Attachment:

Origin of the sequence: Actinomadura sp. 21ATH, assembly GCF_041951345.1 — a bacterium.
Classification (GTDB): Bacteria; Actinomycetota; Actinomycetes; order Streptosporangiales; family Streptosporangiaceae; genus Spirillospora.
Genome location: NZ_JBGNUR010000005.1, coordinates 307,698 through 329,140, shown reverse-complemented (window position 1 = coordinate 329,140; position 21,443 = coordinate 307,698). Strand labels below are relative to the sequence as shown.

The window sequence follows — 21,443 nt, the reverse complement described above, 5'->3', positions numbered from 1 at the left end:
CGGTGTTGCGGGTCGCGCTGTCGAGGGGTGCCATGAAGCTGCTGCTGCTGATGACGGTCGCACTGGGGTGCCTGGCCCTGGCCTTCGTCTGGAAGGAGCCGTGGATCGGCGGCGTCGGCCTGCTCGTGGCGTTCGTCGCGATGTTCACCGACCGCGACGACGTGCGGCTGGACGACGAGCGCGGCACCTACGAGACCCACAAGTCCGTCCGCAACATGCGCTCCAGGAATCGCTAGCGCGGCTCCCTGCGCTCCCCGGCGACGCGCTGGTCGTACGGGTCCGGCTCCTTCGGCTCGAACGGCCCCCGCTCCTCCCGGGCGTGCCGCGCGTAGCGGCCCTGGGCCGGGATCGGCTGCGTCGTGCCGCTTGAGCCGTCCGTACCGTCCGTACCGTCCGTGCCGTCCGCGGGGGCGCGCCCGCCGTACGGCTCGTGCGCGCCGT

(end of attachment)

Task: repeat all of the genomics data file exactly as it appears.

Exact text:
Origin of the sequence: Actinomadura sp. 21ATH, assembly GCF_041951345.1 — a bacterium.
Classification (GTDB): Bacteria; Actinomycetota; Actinomycetes; order Streptosporangiales; family Streptosporangiaceae; genus Spirillospora.
Genome location: NZ_JBGNUR010000005.1, coordinates 307,698 through 329,140, shown reverse-complemented (window position 1 = coordinate 329,140; position 21,443 = coordinate 307,698). Strand labels below are relative to the sequence as shown.

The window sequence follows — 21,443 nt, the reverse complement described above, 5'->3', positions numbered from 1 at the left end:
CGGTGTTGCGGGTCGCGCTGTCGAGGGGTGCCATGAAGCTGCTGCTGCTGATGACGGTCGCACTGGGGTGCCTGGCCCTGGCCTTCGTCTGGAAGGAGCCGTGGATCGGCGGCGTCGGCCTGCTCGTGGCGTTCGTCGCGATGTTCACCGACCGCGACGACGTGCGGCTGGACGACGAGCGCGGCACCTACGAGACCCACAAGTCCGTCCGCAACATGCGCTCCAGGAATCGCTAGCGCGGCTCCCTGCGCTCCCCGGCGACGCGCTGGTCGTACGGGTCCGGCTCCTTCGGCTCGAACGGCCCCCGCTCCTCCCGGGCGTGCCGCGCGTAGCGGCCCTGGGCCGGGATCGGCTGCGTCGTGCCGCTTGAGCCGTCCGTACCGTCCGTACCGTCCGTGCCGTCCGCGGGGGCGCGCCCGCCGTACGGCTCGTGCGCGCCGT